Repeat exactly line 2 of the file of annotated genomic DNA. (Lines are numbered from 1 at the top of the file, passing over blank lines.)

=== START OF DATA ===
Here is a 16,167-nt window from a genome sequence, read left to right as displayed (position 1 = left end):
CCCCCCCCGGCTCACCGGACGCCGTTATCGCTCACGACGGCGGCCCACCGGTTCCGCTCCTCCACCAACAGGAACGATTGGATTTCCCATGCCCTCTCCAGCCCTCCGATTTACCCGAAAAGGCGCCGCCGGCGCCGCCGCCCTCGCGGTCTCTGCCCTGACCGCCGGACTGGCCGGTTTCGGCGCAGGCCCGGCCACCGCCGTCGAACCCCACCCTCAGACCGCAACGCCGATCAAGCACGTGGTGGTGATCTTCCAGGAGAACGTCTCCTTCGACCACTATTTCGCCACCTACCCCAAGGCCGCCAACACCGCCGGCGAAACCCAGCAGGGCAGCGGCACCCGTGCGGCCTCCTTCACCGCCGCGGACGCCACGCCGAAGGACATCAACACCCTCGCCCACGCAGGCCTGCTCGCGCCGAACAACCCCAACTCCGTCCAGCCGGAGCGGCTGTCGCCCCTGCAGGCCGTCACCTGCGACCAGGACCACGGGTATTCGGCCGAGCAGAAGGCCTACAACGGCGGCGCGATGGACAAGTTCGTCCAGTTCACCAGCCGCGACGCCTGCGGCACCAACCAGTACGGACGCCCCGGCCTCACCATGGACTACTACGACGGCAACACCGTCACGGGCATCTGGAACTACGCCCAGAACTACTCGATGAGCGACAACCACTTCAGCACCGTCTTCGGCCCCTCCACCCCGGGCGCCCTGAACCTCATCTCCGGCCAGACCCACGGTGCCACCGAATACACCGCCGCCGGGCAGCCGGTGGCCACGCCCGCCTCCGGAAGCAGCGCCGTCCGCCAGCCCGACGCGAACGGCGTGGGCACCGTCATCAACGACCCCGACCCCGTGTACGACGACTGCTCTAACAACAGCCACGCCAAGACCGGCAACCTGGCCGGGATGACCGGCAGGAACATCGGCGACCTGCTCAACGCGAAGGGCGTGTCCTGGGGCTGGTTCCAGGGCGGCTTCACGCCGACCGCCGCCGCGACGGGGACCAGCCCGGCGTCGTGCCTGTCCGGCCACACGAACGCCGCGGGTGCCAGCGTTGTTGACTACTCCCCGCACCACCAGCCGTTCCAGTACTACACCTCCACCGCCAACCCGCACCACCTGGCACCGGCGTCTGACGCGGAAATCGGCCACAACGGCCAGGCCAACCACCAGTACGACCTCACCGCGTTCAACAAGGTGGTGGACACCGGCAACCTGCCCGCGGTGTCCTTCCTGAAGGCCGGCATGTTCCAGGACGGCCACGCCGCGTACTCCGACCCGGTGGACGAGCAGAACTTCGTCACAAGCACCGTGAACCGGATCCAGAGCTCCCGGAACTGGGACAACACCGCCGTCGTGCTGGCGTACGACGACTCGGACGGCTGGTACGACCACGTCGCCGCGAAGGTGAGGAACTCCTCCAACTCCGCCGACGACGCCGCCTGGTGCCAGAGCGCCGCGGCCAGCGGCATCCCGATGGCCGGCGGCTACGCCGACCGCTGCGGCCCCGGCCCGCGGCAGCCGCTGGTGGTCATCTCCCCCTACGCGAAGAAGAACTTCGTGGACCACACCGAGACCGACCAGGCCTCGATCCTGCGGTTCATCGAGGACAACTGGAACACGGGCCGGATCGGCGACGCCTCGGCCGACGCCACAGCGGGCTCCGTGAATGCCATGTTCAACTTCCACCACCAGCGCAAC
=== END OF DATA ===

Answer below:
CCCCCCCCGGCTCACCGGACGCCGTTATCGCTCACGACGGCGGCCCACCGGTTCCGCTCCTCCACCAACAGGAACGATTGGATTTCCCATGCCCTCTCCAGCCCTCCGATTTACCCGAAAAGGCGCCGCCGGCGCCGCCGCCCTCGCGGTCTCTGCCCTGACCGCCGGACTGGCCGGTTTCGGCGCAGGCCCGGCCACCGCCGTCGAACCCCACCCTCAGACCGCAACGCCGATCAAGCACGTGGTGGTGATCTTCCAGGAGAACGTCTCCTTCGACCACTATTTCGCCACCTACCCCAAGGCCGCCAACACCGCCGGCGAAACCCAGCAGGGCAGCGGCACCCGTGCGGCCTCCTTCACCGCCGCGGACGCCACGCCGAAGGACATCAACACCCTCGCCCACGCAGGCCTGCTCGCGCCGAACAACCCCAACTCCGTCCAGCCGGAGCGGCTGTCGCCCCTGCAGGCCGTCACCTGCGACCAGGACCACGGGTATTCGGCCGAGCAGAAGGCCTACAACGGCGGCGCGATGGACAAGTTCGTCCAGTTCACCAGCCGCGACGCCTGCGGCACCAACCAGTACGGACGCCCCGGCCTCACCATGGACTACTACGACGGCAACACCGTCACGGGCATCTGGAACTACGCCCAGAACTACTCGATGAGCGACAACCACTTCAGCACCGTCTTCGGCCCCTCCACCCCGGGCGCCCTGAACCTCATCTCCGGCCAGACCCACGGTGCCACCGAATACACCGCCGCCGGGCAGCCGGTGGCCACGCCCGCCTCCGGAAGCAGCGCCGTCCGCCAGCCCGACGCGAACGGCGTGGGCACCGTCATCAACGACCCCGACCCCGTGTACGACGACTGCTCTAACAACAGCCACGCCAAGACCGGCAACCTGGCCGGGATGACCGGCAGGAACATCGGCGACCTGCTCAACGCGAAGGGCGTGTCCTGGGGCTGGTTCCAGGGCGGCTTCACGCCGACCGCCGCCGCGACGGGGACCAGCCCGGCGTCGTGCCTGTCCGGCCACACGAACGCCGCGGGTGCCAGCGTTGTTGACTACTCCCCGCACCACCAGCCGTTCCAGTACTACACCTCCACCGCCAACCCGCACCACCTGGCACCGGCGTCTGACGCGGAAATCGGCCACAACGGCCAGGCCAACCACCAGTACGACCTCACCGCGTTCAACAAGGTGGTGGACACCGGCAACCTGCCCGCGGTGTCCTTCCTGAAGGCCGGCATGTTCCAGGACGGCCACGCCGCGTACTCCGACCCGGTGGACGAGCAGAACTTCGTCACAAGCACCGTGAACCGGATCCAGAGCTCCCGGAACTGGGACAACACCGCCGTCGTGCTGGCGTACGACGACTCGGACGGCTGGTACGACCACGTCGCCGCGAAGGTGAGGAACTCCTCCAACTCCGCCGACGACGCCGCCTGGTGCCAGAGCGCCGCGGCCAGCGGCATCCCGATGGCCGGCGGCTACGCCGACCGCTGCGGCCCCGGCCCGCGGCAGCCGCTGGTGGTCATCTCCCCCTACGCGAAGAAGAACTTCGTGGACCACACCGAGACCGACCAGGCCTCGATCCTGCGGTTCATCGAGGACAACTGGAACACGGGCCGGATCGGCGACGCCTCGGCCGACGCCACAGCGGGCTCCGTGAATGCCATGTTCAACTTCCACCACCAGCGCAAC